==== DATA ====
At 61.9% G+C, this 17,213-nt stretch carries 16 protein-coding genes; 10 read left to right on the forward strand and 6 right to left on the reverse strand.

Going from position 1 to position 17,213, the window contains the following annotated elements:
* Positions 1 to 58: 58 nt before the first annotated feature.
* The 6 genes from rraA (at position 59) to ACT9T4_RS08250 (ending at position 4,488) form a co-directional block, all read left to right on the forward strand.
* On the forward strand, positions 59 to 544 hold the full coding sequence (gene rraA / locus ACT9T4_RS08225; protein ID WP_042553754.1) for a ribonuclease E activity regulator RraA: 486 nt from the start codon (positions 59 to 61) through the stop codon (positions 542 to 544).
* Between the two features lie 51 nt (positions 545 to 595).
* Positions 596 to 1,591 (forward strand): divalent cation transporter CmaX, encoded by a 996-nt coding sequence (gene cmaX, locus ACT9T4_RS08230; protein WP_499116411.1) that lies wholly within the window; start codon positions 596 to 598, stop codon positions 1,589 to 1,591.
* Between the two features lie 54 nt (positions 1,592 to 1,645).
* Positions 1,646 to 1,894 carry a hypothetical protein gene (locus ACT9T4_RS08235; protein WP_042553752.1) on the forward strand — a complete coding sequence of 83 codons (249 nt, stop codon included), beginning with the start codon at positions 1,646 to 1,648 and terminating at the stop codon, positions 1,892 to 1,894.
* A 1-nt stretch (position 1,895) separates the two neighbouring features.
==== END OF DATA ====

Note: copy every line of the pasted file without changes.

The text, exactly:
At 61.9% G+C, this 17,213-nt stretch carries 16 protein-coding genes; 10 read left to right on the forward strand and 6 right to left on the reverse strand.

Going from position 1 to position 17,213, the window contains the following annotated elements:
* Positions 1 to 58: 58 nt before the first annotated feature.
* The 6 genes from rraA (at position 59) to ACT9T4_RS08250 (ending at position 4,488) form a co-directional block, all read left to right on the forward strand.
* On the forward strand, positions 59 to 544 hold the full coding sequence (gene rraA / locus ACT9T4_RS08225; protein ID WP_042553754.1) for a ribonuclease E activity regulator RraA: 486 nt from the start codon (positions 59 to 61) through the stop codon (positions 542 to 544).
* Between the two features lie 51 nt (positions 545 to 595).
* Positions 596 to 1,591 (forward strand): divalent cation transporter CmaX, encoded by a 996-nt coding sequence (gene cmaX, locus ACT9T4_RS08230; protein WP_499116411.1) that lies wholly within the window; start codon positions 596 to 598, stop codon positions 1,589 to 1,591.
* Between the two features lie 54 nt (positions 1,592 to 1,645).
* Positions 1,646 to 1,894 carry a hypothetical protein gene (locus ACT9T4_RS08235; protein WP_042553752.1) on the forward strand — a complete coding sequence of 83 codons (249 nt, stop codon included), beginning with the start codon at positions 1,646 to 1,648 and terminating at the stop codon, positions 1,892 to 1,894.
* A 1-nt stretch (position 1,895) separates the two neighbouring features.